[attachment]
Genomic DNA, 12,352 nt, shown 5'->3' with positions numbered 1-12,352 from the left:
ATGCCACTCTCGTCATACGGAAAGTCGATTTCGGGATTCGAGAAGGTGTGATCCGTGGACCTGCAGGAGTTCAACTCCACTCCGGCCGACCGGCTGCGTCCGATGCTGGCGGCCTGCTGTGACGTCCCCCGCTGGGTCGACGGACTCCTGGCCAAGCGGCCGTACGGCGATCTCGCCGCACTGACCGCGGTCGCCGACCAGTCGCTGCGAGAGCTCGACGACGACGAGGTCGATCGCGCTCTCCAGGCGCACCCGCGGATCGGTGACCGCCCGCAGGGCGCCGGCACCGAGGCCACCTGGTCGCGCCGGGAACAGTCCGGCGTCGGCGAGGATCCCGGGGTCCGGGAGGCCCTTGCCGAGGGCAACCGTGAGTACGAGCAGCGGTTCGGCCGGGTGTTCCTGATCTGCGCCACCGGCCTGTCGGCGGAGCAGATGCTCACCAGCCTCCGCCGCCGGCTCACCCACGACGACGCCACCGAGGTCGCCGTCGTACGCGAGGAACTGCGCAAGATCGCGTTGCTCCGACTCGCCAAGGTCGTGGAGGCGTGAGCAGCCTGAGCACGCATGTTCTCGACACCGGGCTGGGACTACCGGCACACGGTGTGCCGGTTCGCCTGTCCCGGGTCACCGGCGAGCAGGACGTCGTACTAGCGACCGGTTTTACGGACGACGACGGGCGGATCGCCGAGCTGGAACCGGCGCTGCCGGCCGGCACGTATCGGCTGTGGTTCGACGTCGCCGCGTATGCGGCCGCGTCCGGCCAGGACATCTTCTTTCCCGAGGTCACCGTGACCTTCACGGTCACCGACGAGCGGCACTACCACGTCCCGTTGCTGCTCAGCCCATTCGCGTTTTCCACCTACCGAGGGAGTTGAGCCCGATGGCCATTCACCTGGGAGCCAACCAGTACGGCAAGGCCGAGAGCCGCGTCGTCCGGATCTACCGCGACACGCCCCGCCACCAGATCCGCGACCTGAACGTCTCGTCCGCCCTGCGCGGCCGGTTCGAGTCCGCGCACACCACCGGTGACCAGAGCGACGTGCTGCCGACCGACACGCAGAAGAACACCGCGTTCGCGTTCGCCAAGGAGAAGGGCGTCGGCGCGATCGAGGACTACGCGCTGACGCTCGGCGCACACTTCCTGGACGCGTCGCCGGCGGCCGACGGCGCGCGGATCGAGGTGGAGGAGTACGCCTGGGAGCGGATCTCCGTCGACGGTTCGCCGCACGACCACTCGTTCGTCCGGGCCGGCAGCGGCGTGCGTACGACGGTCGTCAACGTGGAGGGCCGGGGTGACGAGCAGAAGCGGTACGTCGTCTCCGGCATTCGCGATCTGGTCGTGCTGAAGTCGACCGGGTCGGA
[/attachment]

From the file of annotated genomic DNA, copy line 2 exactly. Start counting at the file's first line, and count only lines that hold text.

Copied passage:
ATGCCACTCTCGTCATACGGAAAGTCGATTTCGGGATTCGAGAAGGTGTGATCCGTGGACCTGCAGGAGTTCAACTCCACTCCGGCCGACCGGCTGCGTCCGATGCTGGCGGCCTGCTGTGACGTCCCCCGCTGGGTCGACGGACTCCTGGCCAAGCGGCCGTACGGCGATCTCGCCGCACTGACCGCGGTCGCCGACCAGTCGCTGCGAGAGCTCGACGACGACGAGGTCGATCGCGCTCTCCAGGCGCACCCGCGGATCGGTGACCGCCCGCAGGGCGCCGGCACCGAGGCCACCTGGTCGCGCCGGGAACAGTCCGGCGTCGGCGAGGATCCCGGGGTCCGGGAGGCCCTTGCCGAGGGCAACCGTGAGTACGAGCAGCGGTTCGGCCGGGTGTTCCTGATCTGCGCCACCGGCCTGTCGGCGGAGCAGATGCTCACCAGCCTCCGCCGCCGGCTCACCCACGACGACGCCACCGAGGTCGCCGTCGTACGCGAGGAACTGCGCAAGATCGCGTTGCTCCGACTCGCCAAGGTCGTGGAGGCGTGAGCAGCCTGAGCACGCATGTTCTCGACACCGGGCTGGGACTACCGGCACACGGTGTGCCGGTTCGCCTGTCCCGGGTCACCGGCGAGCAGGACGTCGTACTAGCGACCGGTTTTACGGACGACGACGGGCGGATCGCCGAGCTGGAACCGGCGCTGCCGGCCGGCACGTATCGGCTGTGGTTCGACGTCGCCGCGTATGCGGCCGCGTCCGGCCAGGACATCTTCTTTCCCGAGGTCACCGTGACCTTCACGGTCACCGACGAGCGGCACTACCACGTCCCGTTGCTGCTCAGCCCATTCGCGTTTTCCACCTACCGAGGGAGTTGAGCCCGATGGCCATTCACCTGGGAGCCAACCAGTACGGCAAGGCCGAGAGCCGCGTCGTCCGGATCTACCGCGACACGCCCCGCCACCAGATCCGCGACCTGAACGTCTCGTCCGCCCTGCGCGGCCGGTTCGAGTCCGCGCACACCACCGGTGACCAGAGCGACGTGCTGCCGACCGACACGCAGAAGAACACCGCGTTCGCGTTCGCCAAGGAGAAGGGCGTCGGCGCGATCGAGGACTACGCGCTGACGCTCGGCGCACACTTCCTGGACGCGTCGCCGGCGGCCGACGGCGCGCGGATCGAGGTGGAGGAGTACGCCTGGGAGCGGATCTCCGTCGACGGTTCGCCGCACGACCACTCGTTCGTCCGGGCCGGCAGCGGCGTGCGTACGACGGTCGTCAACGTGGAGGGCCGGGGTGACGAGCAGAAGCGGTACGTCGTCTCCGGCATTCGCGATCTGGTCGTGCTGAAGTCGACCGGGTCGGA